Computing & Information Services

Computing Threats

Don't take the bait! This page shows example computing threats, such as phishing scams, that you should avoid. Phishers are fishing for your personal information, such as passwords and credit card numbers. Never provide this information by replying or following links in the email. Under no circumstances will CUS or other members of the CIS department ask for your password. If in doubt about the legitimacy of an email, contact CUS. To learn how to keep yourself protected, visit our phishing page.

To report a phishing scam you receive, email it (with full headers) to cus@reed.edu.

Google Hangout Phish - Posted

Spear phishers strike again! This time pretending to be a Reed employee (using a valid name and job title) on Google Hangouts! Be suspicious of any request no matter what communication method is used (email, chat, phone, text, etc.). Carefully examine the sender's contact info and please check with the Help Desk if in doubt.

hangoutphish1.jpg

hangoutphish2.jpg

Another spear phish message - Posted

Another spear phish message purportedly from the current president. On close inspection, you'll notice the sender's address is not quite right. Even if the sender's address appeared correct, be suspicious, as spoofing is a common tactic among phishers.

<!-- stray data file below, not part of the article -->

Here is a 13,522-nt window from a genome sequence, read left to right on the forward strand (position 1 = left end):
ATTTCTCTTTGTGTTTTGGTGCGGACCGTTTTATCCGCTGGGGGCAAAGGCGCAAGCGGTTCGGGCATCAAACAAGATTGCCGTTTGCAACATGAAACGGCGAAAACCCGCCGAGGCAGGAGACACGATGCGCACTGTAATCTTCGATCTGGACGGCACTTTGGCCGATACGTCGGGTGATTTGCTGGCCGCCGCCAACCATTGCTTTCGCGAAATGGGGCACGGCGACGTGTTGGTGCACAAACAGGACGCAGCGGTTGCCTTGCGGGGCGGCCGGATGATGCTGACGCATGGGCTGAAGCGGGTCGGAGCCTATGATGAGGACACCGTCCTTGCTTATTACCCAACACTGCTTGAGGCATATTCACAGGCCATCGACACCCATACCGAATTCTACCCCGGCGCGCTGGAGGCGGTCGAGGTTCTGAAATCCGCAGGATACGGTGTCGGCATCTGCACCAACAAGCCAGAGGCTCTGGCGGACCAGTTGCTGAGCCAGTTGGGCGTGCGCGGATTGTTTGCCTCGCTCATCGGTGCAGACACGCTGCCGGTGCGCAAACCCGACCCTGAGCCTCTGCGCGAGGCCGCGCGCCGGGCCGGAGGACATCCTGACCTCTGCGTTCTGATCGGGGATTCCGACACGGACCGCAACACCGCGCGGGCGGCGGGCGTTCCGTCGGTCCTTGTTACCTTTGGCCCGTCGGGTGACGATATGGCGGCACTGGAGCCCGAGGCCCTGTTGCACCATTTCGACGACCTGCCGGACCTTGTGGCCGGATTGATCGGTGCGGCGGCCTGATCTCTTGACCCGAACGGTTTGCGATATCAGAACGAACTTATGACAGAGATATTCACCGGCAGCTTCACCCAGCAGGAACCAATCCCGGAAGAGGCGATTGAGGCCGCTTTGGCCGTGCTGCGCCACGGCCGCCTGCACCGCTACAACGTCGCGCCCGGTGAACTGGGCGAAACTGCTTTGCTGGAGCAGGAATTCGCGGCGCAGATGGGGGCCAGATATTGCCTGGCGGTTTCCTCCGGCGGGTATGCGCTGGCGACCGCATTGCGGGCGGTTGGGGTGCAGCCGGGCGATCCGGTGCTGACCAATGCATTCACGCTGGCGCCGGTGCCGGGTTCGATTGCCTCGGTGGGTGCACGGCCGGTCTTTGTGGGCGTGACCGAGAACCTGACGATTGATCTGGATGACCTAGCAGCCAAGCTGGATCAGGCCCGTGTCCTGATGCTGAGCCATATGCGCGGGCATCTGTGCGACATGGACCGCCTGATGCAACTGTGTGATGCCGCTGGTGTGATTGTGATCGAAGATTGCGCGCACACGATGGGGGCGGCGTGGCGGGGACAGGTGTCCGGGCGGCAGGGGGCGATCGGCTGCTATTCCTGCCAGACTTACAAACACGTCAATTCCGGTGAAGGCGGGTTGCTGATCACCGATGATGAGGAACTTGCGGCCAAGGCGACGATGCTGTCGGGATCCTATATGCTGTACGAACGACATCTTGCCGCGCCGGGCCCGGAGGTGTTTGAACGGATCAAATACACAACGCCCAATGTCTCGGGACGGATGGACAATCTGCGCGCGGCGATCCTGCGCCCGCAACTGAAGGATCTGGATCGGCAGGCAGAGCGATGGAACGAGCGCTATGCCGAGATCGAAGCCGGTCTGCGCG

From: Hugh porter <presidentporterhugh@gmail.com>
Date: Wed, Nov 7, 2018 at 9:33 AM
Subject: Good Morning <Name>



Please, I need your assistance.

Thanks.

"Follow up" Email From (Ex) President of Reed - Posted

Hey, it's me, the College's ex-president following up with you about that one thing we talked about, are you available?

Nope! 

This is a great example of a spear phishing attack, where the spammer does some research about the target and uses real names of officials or employees to seem more legitimate. However, we immediately can see clues that the email is not coming from a college official (ie: spelling and punctuation errors, a non-organizational email address, and unnecessary ask with a sense of urgency). Keep your eyes peeled, and hit that spam button whenever you detect those! You can always contact CUS if you have any questions about the legitimacy of any message.

From: John Kroger <johnkroger.reed.edu@my.com>
Date: Mon, Oct 22, 2018 at 11:45 AM
Subject: Follow up 
To: undisclosed users


Are you available?

--
Best Regards,

president John Kroger
   

School billing statement malware - Posted

School is starting, and scammers are running wild, attempting to prey on the unsuspecting!  If you receive an unsolicited email requesting that you click a link or download an attached "school statement" to make a payment... be skeptical!  Contact Reed's Business Office (503-777-7505) to confirm that the message is legitimate.

Below is an example of an infected attachment in an email going around.  Gmail caught this one, but don't rely on Google to warn you of suspicious attachments.

malware infected attachment

Amazon phish targeting mailing lists - Posted

An phishing message purportedly from Amazon is targeting Reed's mailing lists. Don't follow the link in the email.
amazon phish image

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